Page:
Backpack Agnew Meadows to Tuolumne Meadows
Yosemite › Devil's Postpile Shuttle (Mammoth Mountain)
Added by Jeff Driscoll
This beautiful and famous stretch of the John Muir Trail between Mammoth Lakes and Yosemite should be on anyone's short list of must-do backpacking trips. Especially since it can be done in a long 3-day weekend!
Unlike most through hikes that require two cars or hitchhiking, you can accomplish this with only one car by using a YART. Another benefit is that by entering in Mammoth, it is usually much easier to get permits as opposed to starting in Yosemite where permits can be harder to get. Then once you arrive in Tuolumne Meadows, you can take one of the YARTs back to Mammoth and your car. For more information on the YARTs, go to their website at http://yarts.com.
To do the hike in the same direction that I did, get permits for the River Trail Trailhead. If you can't, there are many other options in the Devil's Postpile area that will get you to the same places. To get permits go to recreation.gov and search for Inyo National Forest Wilderness Permits. Also, make sure to read up on the Devil's Postpile Shuttles and carry enough cash to pay for them and the return YART from Tuolumne Meadows to Mammoth Mountain.
Once you exit the Devil's Postpile shuttle at Agnew Meadows, walk towards the campground, and you'll see the trailhead down the road on the left. The Shadow Lake Trail and the River Trail both follow each other for the first 2 miles. The Shadow Lake Trail will branch off to the left in about 2 miles. Keep going straight on the River Trail for another 2.7 miles until you reach another junction. Stay to the left, following signs for Thousand Island Lake. After about 1/2 a mile a faint trail will come in on your left. This is the turnoff for Garnet Lake.
Be prepared for a steep hike up the hill towards Garnett Lake. Over the next 1/2 mile, you will ascend over 500 feet to the junction with the John Muir Trail and Garnet Lake. I don't recommend this section of trail if you are traveling with horses or pack animals.
Once at Garnet Lake start looking for somewhere to camp. When we were there, it was very windy, and so we found a camp behind a natural windbreak that even had a nice little bench to sit on out of the wind. Spend the rest of your day soaking in the beauty of majestic Banner Peak and Mt. Ritter rising out of the far end of Garnet Lake.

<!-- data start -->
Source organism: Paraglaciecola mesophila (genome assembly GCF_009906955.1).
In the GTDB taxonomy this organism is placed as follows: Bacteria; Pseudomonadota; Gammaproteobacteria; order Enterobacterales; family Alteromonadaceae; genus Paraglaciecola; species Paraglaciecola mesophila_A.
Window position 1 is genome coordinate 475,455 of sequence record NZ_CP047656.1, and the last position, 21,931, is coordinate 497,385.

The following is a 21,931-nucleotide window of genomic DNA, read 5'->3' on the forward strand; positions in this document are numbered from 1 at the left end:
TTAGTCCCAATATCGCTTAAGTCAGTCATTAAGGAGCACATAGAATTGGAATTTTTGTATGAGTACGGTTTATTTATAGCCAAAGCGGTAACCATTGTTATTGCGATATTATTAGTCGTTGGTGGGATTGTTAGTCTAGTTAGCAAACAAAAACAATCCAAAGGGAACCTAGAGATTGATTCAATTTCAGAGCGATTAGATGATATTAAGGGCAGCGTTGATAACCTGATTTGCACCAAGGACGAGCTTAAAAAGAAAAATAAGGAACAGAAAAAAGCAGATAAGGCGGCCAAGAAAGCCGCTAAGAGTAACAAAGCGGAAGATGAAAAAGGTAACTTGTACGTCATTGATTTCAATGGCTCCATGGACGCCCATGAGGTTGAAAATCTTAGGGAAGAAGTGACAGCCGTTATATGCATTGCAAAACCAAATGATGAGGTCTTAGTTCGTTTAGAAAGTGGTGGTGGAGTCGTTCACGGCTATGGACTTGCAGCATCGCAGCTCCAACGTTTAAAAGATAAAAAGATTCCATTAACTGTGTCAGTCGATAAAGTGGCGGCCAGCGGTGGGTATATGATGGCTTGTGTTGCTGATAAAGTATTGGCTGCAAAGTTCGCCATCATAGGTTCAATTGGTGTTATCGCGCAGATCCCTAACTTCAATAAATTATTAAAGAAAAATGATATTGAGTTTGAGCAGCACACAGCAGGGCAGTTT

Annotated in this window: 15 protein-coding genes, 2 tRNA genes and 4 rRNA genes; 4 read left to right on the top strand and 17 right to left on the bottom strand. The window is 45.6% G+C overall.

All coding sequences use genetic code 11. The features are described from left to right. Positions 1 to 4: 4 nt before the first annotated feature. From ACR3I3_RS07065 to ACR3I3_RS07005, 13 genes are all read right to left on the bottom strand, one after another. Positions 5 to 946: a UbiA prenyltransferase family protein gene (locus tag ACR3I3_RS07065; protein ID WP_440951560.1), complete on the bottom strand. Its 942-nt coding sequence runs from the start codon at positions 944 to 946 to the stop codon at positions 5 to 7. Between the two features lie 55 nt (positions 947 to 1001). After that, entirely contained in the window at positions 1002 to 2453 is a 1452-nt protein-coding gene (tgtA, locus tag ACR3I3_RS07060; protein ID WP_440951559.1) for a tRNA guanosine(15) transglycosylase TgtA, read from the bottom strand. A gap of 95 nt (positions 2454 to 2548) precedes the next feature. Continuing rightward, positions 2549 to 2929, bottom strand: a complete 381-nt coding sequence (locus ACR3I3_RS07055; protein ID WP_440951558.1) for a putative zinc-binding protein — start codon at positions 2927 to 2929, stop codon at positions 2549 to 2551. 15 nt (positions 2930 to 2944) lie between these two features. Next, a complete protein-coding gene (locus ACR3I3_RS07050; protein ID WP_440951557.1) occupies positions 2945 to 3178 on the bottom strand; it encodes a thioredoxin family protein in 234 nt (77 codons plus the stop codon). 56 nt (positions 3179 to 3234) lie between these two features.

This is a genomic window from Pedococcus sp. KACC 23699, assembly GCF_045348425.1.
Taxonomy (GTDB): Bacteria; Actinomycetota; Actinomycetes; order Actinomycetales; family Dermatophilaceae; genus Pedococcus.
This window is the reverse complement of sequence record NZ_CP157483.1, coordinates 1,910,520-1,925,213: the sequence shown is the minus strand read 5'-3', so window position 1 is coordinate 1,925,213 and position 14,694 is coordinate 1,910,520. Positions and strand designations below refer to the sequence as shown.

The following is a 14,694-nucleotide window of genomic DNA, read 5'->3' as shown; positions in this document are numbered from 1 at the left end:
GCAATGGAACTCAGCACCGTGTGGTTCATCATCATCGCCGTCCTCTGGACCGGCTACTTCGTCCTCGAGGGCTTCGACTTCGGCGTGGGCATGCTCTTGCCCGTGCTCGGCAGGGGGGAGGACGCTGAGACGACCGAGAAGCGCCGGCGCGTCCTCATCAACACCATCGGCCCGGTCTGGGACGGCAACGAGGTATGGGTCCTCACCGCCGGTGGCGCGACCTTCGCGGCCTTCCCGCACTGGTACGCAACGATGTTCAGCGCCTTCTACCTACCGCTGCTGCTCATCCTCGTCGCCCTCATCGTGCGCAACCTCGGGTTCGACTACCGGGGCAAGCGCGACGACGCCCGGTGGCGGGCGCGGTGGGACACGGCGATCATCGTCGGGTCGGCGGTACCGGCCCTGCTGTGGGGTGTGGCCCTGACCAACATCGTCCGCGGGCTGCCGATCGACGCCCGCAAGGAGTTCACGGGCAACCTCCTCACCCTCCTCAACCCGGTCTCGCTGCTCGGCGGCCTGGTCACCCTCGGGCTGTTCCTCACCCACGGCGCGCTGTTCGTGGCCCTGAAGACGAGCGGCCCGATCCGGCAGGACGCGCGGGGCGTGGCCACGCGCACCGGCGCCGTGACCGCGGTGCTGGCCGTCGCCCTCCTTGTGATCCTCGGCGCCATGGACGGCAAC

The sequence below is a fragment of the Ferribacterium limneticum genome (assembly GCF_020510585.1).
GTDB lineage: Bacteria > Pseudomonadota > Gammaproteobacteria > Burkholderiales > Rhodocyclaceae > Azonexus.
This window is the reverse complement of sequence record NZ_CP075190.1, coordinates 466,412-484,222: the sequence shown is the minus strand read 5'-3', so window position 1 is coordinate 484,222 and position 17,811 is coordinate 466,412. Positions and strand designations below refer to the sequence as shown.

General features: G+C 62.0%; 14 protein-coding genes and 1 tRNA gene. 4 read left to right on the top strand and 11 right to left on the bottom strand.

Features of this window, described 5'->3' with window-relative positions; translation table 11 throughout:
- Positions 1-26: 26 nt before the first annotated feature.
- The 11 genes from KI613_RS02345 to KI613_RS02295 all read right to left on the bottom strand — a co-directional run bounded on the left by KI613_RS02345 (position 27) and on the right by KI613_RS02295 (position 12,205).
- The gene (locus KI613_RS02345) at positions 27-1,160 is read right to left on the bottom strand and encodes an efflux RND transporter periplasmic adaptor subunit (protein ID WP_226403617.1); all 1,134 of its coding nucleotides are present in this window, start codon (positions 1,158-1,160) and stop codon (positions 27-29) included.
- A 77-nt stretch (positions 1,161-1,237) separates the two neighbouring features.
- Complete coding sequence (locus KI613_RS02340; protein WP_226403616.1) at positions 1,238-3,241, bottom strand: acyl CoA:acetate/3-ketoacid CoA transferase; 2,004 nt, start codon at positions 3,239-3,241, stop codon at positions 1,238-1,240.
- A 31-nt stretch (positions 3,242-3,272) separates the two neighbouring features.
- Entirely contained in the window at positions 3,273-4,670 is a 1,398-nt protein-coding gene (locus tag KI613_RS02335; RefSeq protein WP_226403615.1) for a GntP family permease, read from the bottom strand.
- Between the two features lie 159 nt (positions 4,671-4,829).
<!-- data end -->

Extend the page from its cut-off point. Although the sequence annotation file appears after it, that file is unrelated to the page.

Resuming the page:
Rise and shine on day two next to the beautiful Garnet Lake with the sun reflecting off of Banner Peak. When packing up, make sure you keep your camera readily available for today's hike because you'll be passing some of the most picturesque portions of the John Muir Trail. You'll soon realize why they call this the Ansel Adams Wilderness.
Once back on the John Muir Trail, you'll head North towards Thousand Island Lake. The first portion of the hike will climb to the ridge between Thousand Island Lake and Garnett Lake. From here you'll traverse across a bench containing Ruby Lake and Emerald Lake. After Emerald Lake and about 2.6 miles into the day, you'll reach Thousand Island Lake, one of the most popular destinations on the entire JMT. Make sure to stop and soak in the beauty of the lake from multiple vantage points. I recommend the junction with the PCT and then further up the JMT as you start to ascend towards Island Pass and have a great view looking back over the lake and all of its islands.
From Island Pass, you'll hike 1 mile downhill to reach the trail junction towards the Davis Lakes. From here it's an additional mile back uphill to the first Davis Lake. Up until this point, you've probably noticed how popular this stretch of the JMT is but by leaving the JMT and heading towards the Davis Lakes; you will find your first real solitude of the trip. When we camped at Davis Lakes, we were all alone until very late in the day when another group showed up, but they quickly found their privacy among the large spread out basin. We never saw them again until hiking out the next morning.
The Davis Lakes are nothing short of breathtaking no matter which way you look.
Completing this trip in three days and breaking where I did will make for a very long day three. Twenty miles to be exact. The good news is that only the next 4.6 miles are uphill as you continue to head up from Davis Lakes to Donahue Pass.
Once you reach Donahue Pass, you can celebrate because all the uphill is over. However, the hardest part of the hike may be the steep downhill before reaching the more mellow-graded Lyell Canyon floor. The good news is that ice-cold beer is only 15.4 miles away in Tuolumne Meadows. You could easily split this section up and camp in gorgeous Lyell Canyon but I was on a tight schedule and had a YART to catch by 6 pm.
As you descend from Donahue Pass, you'll see a beautiful tarn right below Mt. Lyell and then the descent will get steep in sections. After that, you'll reach the upper end of Lyell Canyon where your knees will be glad to see some flat trail. Don't get too comfortable; there will be one more downhill section that will test your knees before you get to the bottom. Once at the bottom, be sure to stop and let your feet breath and take a quick soak in the river before the last several miles of mellow trail. From here you can stop and look back up the canyon at Mt. Lyell and the Lyell Glacier and realize just how far down you have hiked.
The rest of the hike is seemingly flat through the forest until you reach Tuolumne Meadows. The YART stop is at the General Store, which also happens to serve food and has an excellent selection of ice-cold beer. Perfect to celebrate your accomplishments while waiting for your ride back to Mammoth.
- Water Purification Method
- Rain Gear (seasonal)
- Safety Essentials (Map, Compass, First Aid, etc.)
- Permits (www.recreation.gov)
- YART (www.yart.com)
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